TORONTO – The Toronto International Film Festival kicked off another 10 day-run of amazing cinema Sept 5-15. Long acclaimed the greatest film festival in the Western Hemisphere, second only to Cannes in the world, TIFF offers over 350 films of such breadth and variety that a diehard progressive could easily find dozens of films worthy of attention. Although 93 percent are world premieres from over 70 countries, sadly many will never hit the big screen in the U.S. except at film festivals, but hopefully you’ll be able to find them on cable TV or Netflix.
Biopics were abundant this year with an atypical opening night featuring a non-Canadian film, The Fifth Estate by U.S. director Bill Condon (Kinsey, Dreamgirls). Attempting to capitalize on the success of The Social Network, the story covers the beginning days of WikiLeaks and the eventual fallout between Julian Assange and his short-lived co-partner, Daniel Berg. With the script based on Berg’s tell-all book, Inside WikiLeaks, it’s not surprising who looks good and who is treated as an egotistical dictator, even though well-played by Benedict Cumberbatch, an uncanny look-alike for Assange. The film sides with Berg, and Bradley (now Chelsea) Manning surprisingly, but fails to praise the courageous Assange, who started as a young hacker in Australia and has gone on to become a hero for activists around the world.
This film follows on the heels of another anti-Assange diatribe, Alex Gibney’s We Steal Secrets, denounced by WikiLeaks and its founder Julian Assange. A much better film about his early years in Australia, Underground: The Julian Assange Story, was released last year featuring Alex Williams in a wonderful performance as the young hacker. Also, Assange has been hosting a TV series on RT called The World Tomorrow, where you can get an upfront sense of his style and personality as he interviews world leaders – the real personality that does not match the maniacal portrayal in Fifth Estate.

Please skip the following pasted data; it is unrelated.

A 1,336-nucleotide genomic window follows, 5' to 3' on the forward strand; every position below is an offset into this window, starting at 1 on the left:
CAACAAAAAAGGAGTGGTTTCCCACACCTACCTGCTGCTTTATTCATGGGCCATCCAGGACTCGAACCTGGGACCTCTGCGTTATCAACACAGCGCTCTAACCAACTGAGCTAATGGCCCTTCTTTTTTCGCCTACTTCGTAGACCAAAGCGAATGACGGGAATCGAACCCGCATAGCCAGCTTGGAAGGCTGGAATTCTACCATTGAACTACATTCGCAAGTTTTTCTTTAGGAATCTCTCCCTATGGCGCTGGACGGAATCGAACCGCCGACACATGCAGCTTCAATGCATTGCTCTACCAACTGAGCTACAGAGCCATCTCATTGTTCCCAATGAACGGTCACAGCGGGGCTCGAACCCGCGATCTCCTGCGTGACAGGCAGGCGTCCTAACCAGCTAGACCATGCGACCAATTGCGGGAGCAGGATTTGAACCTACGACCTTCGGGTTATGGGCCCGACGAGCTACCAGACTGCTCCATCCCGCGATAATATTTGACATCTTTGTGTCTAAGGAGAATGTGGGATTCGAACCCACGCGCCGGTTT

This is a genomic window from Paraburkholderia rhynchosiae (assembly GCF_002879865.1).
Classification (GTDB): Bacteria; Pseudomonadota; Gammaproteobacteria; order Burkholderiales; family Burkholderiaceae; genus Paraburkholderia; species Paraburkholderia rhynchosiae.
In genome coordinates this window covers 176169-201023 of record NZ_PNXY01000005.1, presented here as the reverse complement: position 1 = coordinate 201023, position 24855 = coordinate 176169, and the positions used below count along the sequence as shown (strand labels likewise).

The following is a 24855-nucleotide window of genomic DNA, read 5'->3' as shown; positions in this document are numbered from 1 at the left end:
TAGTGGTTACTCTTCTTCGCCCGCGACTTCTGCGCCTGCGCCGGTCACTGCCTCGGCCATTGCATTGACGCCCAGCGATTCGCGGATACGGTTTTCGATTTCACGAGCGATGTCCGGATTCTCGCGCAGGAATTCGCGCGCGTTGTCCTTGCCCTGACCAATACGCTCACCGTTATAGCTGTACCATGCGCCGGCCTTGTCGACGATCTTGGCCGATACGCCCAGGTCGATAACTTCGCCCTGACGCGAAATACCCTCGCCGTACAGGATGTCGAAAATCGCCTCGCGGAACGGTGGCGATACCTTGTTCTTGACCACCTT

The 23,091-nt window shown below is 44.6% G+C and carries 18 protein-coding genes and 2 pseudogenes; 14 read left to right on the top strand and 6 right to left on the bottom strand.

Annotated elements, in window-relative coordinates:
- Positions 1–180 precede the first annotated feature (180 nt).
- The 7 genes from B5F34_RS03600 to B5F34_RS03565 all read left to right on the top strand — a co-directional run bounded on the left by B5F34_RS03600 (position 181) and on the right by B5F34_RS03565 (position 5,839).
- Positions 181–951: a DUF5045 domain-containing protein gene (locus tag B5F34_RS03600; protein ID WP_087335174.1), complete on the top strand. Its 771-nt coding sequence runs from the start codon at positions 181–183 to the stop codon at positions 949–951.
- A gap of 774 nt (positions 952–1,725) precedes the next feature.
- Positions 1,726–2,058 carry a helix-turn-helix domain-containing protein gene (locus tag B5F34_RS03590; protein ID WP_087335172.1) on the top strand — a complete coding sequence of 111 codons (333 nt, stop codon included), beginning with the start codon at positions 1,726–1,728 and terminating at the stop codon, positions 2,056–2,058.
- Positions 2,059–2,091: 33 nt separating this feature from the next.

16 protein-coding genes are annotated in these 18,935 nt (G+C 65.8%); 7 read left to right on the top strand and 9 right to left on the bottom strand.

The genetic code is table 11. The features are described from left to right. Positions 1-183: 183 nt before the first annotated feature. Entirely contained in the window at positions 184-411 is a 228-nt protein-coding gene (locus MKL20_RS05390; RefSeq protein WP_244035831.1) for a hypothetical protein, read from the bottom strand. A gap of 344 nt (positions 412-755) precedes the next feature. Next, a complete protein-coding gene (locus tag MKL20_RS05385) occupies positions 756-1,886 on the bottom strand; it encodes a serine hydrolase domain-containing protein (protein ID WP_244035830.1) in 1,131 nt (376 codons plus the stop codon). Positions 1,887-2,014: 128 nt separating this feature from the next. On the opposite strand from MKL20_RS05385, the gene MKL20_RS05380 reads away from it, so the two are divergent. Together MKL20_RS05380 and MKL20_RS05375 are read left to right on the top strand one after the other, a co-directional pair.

A powerful film that also includes a great performance by British actor Cumberbatch, is Steve McQueen’s (Hunger, Shame) brilliant recreation of American slavery, 12 Years a Slave. A free black musician in 1841 New York is kidnapped while on a business trip to Washington and finds himself chained and sold into slavery in Georgia. Based on a true story, the film will easily be compared to the Tarantino’s Django Unchained, primarily because there are just too few films dealing with the realities of America’s shameful past. But this film is much more accurate and serious, and the unbelievable portrayal of musician/slave Solomon Northrup by sure-to-be Academy Award nominee Chiwetel Ejiofor, is focused and committed. Without blinking an eye, he is determined to return to freedom someday despite some of the most cruel and inhuman treatment ever depicted on screen. It might be that it takes a non-American, in this case a British director, to help shed new light on our own sordid past.
12 Years a Slave won top honors, earning the prestigious People’s Choice Award as Best Film of the Festival. This film will be talked about for a long time, and ranks up there with the great TV series Roots.
Also at TIFF and similar in many ways – from the UK and based on a true story about slavery – is the magnificently acted period piece Belle. A young mulatto girl is adopted into a family of class and wealth during the slave trade in the 1700s. Issues of race, class and gender are addressed in the household of the highest judge in the country. It is a powerful story that eventually forced the British to change their laws on slavery.
An epic treatment of the life of the great Latin American hero, Venezuelan General Simon Bolivar, premiered in the Special Presentation section of the Toronto festival. The Liberator is reportedly the most massive and expensive film in Latin American history, with a cast of thousands, and many years in the making.
It covers the period from Bolivar’s first marriage to his death in 1830 and features a rising star, the Venezuelan actor Édgar Ramírez, who starred recently in Carlos and Soderbergh’s Che. This time he gets to play his country’s national hero, and it’s unfortunate that the late President Hugo Chavez died before seeing this monumental depiction of the great fighter for Latin American unity that shaped Chavez’ entire political career.
Photo: A scene from 12 Years a Slave. Fox Searchlight